This article is sponsored by NWT Holdings, a San Francisco-based technology company that specializes in the research, design, and manufacturing of cannabis vaporizer hardware including the Firefly.
For decades, the main attraction in cannabis was its most famous psychoactive compound, THC. But the recent and rapid evolution of the cannabis industry has fueled a growing awareness that THC is just one of many biochemicals that make cannabis special.
“What’s become clear in the last few years is that many of the effects we attribute to cannabis are not only from cannabinoids like THC and CBD, but from the way they work in concert with compounds like terpenes,” says Cameron Hattan, lead grower of the California cannabis company Fiddler’s Greens.
That’s why today’s savvy cannabis consumers are paying more attention to other aspects of the plant. Visitors to dispensaries take their time in-store and online examining terpene profiles, exploring the more than 85 cannabinoids found in the plant, and trying to experience every flavor the flower has to offer. Rather than simply seeking the flat psychoactivity of THC, they’re seeking more nuanced results associated with cannabis, such as the creativity, stress relief, and anti-depressant qualities influenced by these other compounds. Many are also seeking the best way to appreciate the spice of caryophyllene, the citrus taste of limonene, the evergreen notes of pinene, and the rest of the complex flavors cannabis can present.
Why Boiling Points Matter
The key to experiencing this array of flavors, aromas, and effects in cannabis is understanding the boiling points of these myriad compounds. Terpenes and cannabinoids work together to produce the complex effects of cannabis. Each of these compounds, though, boils at a specific temperature. If you don’t heat it to that point, the biochemical won’t activate. Go beyond the boiling point, though, and you’re likely to scorch it beyond recognition.
If you imagine cannabis as a piece of music, every compound in the plant is like an instrument. Some are loud and attention getting; others are barely audible; but each adds a distinct voice to the work, without which it is incomplete.
“There are more than 125 terpenes found in cannabis, and it’s these diverse compounds that give the plant its flavor and its essence,” says Hattan. “If they get destroyed during the process of consumption, you’re going to end up with a one-note experience that doesn’t really do that plant justice.”
And just like instruments in an orchestra, each individual terpene and cannabinoid needs to be addressed individually. After all, you wouldn’t use the techniques that work for a tuba to play the flute!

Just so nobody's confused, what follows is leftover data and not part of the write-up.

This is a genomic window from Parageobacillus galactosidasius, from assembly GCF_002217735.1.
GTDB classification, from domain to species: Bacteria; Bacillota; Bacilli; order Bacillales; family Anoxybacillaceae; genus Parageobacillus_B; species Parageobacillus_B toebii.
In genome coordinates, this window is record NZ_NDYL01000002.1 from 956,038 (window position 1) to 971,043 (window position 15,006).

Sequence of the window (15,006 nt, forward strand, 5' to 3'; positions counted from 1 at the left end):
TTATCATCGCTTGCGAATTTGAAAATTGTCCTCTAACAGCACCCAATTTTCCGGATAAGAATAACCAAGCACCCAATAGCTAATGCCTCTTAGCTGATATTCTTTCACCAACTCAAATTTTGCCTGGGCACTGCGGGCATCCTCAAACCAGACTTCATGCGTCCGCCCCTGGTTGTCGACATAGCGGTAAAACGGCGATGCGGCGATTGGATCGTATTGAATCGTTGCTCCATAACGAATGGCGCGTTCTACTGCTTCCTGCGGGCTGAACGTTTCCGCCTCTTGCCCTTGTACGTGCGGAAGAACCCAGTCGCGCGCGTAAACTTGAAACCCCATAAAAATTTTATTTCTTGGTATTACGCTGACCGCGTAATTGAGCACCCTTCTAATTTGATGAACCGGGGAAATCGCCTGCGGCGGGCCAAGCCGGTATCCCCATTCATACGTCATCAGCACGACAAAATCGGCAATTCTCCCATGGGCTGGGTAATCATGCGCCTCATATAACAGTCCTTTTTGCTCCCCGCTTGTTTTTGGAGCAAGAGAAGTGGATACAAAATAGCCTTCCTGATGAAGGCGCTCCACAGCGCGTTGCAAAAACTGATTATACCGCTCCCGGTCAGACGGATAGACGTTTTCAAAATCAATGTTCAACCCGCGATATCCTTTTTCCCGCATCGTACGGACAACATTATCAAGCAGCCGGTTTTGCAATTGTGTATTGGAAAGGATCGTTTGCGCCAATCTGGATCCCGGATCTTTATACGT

Moving to Vaporizers
That’s part of why many modern cannabis consumers are bailing on combustion. While setting fire to cannabis activates some compounds in the plant, it scorches many others. This process is known as pyrolytic destruction, and it’s about as good for your cannabis as you’d expect for a phrase with the word “destruction” in it.
Rather than putting a torch to carefully cultivated flowers or extracts, vaporizers offer the ability to heat contents to a specific temperature. That activates the compounds users want without burning down everything around those compounds.
All vaporizers aren’t created equal, though. If your vaporizer of choice isn’t hitting the boiling point of each terpene and cannabinoid in your cannabis, it’s still not delivering the best possible expression of the plant.
As vaporization has grown in popularity, the field has gotten crowded with a variety of products. Vaporizers that let users set a temperature of their choice, and hit that temperature quickly and accurately, are fairly easy to find. But hitting one temperature reliably rarely reveals the whole story of any cannabis flower.
The universally popular strain Blue Dream, for instance, is high in the sweet citrus terpene limonene, which boils at 350° degrees Fahrenheit. That’s much higher than the 264°F degrees it takes to boil beta-caryophyllene, which gives the strain it’s woody and earthy undertones. But many of these symphonic notes are most often being missed or only partially experienced because the terpenes are being burnt – even by vaporizers.
Plenty of vaporizers on the market can hit precise temperatures—but being precise isn’t the same as being complete. Even the most accurate of these tools can treat one compound well while leaving others out in the cold—or overheating them, causing the same pyrolytic destruction that consumers came to vaporization to avoid.
Get to Know Your Flower and Concentrates
To solve this problem and help cannabis consumers get the fullest experience of their flower & concentrates, the vaporizer specialists at Firefly have introduced a new technology to their latest product line—dynamic convection heating. Rather than heating to a specified temperature, dynamic convection heats the air around your cannabis across a gradually increasing range in temperatures. This process activates the whole spectrum of terpenes and cannabinoids because it allows them to boil into inhalable gas form at each of their individual boiling points.
This new approach allows consumers to experience the full lineup of cannabinoids and terpenes present in every strain, revealing the true character of innovative new strains while uncovering unexpected sides of old favorites.
“One of my favorite strains is a Durban we’ve been growing for years, and one of the notes in there is just this slight, sharp hint of overripe grapefruit–a little tart and a little sharp,” says Hattan. “I love that note, but you’re only going to get it using the Firefly. It’s a great way to really experience the breadth and depth of any strain.”